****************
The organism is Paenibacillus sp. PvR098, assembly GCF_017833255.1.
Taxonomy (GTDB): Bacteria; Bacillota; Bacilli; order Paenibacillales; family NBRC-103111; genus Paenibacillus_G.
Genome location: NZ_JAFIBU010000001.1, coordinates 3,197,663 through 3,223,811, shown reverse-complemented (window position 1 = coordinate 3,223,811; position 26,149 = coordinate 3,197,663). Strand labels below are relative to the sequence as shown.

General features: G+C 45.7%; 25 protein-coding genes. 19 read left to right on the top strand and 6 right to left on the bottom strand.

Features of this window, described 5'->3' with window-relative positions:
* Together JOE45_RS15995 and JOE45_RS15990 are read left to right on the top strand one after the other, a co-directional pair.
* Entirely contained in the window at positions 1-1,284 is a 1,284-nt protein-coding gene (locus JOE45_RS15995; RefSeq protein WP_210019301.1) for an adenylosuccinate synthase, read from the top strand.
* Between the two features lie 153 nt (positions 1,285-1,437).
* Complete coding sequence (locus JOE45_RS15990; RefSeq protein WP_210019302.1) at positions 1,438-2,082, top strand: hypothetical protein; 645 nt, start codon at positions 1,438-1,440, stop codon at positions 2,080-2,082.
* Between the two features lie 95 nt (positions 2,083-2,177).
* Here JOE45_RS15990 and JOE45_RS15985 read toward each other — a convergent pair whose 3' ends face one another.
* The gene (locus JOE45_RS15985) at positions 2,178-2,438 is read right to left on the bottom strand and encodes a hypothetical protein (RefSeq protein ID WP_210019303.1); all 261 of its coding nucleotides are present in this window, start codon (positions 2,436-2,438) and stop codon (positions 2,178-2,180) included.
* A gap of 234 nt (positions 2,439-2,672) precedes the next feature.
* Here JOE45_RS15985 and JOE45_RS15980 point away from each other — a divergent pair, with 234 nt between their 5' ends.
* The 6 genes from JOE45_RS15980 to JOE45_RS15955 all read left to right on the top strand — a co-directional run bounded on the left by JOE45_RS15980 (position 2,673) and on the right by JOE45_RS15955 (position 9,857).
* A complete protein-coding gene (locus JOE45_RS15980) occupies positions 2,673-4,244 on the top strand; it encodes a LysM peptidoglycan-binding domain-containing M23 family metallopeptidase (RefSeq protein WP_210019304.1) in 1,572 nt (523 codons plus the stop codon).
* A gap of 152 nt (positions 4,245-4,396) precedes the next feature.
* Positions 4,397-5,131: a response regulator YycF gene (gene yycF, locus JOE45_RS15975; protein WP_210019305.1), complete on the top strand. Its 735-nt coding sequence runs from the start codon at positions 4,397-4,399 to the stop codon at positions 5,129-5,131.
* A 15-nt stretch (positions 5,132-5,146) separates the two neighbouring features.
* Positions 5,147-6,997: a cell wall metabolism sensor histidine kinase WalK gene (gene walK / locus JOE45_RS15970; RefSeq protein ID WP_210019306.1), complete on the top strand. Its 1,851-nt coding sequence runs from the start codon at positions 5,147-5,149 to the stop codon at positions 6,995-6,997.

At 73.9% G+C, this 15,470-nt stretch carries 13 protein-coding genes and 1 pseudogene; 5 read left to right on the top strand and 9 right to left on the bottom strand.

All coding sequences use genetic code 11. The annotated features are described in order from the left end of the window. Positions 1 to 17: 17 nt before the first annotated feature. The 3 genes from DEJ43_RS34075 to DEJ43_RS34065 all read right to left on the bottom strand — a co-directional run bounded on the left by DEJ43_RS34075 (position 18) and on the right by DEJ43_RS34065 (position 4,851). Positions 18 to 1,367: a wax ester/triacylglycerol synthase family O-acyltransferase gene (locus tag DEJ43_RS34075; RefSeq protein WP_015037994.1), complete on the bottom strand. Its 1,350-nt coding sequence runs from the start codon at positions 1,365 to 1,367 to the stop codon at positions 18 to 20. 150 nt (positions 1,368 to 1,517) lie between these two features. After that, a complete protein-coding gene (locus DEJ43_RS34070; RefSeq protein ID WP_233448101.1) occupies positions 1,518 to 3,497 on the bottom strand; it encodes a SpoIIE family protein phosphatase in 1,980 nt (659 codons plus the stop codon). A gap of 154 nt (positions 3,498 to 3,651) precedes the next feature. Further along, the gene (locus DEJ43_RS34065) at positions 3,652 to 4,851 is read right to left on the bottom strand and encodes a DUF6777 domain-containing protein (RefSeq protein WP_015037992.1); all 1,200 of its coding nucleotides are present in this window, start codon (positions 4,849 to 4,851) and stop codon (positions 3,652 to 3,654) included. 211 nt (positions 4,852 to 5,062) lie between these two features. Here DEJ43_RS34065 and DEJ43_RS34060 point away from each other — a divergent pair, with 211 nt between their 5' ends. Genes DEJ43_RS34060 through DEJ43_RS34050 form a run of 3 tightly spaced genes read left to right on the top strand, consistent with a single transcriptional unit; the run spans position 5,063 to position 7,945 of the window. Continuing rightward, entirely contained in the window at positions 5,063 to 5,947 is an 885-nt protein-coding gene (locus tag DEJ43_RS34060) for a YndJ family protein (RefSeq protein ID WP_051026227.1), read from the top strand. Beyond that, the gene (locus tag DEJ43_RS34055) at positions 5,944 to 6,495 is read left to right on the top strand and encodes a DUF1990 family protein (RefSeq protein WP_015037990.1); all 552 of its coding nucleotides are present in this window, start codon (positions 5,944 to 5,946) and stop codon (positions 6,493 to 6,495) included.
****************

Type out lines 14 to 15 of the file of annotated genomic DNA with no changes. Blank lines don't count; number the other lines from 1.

* Here JOE45_RS15985 and JOE45_RS15980 point away from each other — a divergent pair, with 234 nt between their 5' ends.
* The 6 genes from JOE45_RS15980 to JOE45_RS15955 all read left to right on the top strand — a co-directional run bounded on the left by JOE45_RS15980 (position 2,673) and on the right by JOE45_RS15955 (position 9,857).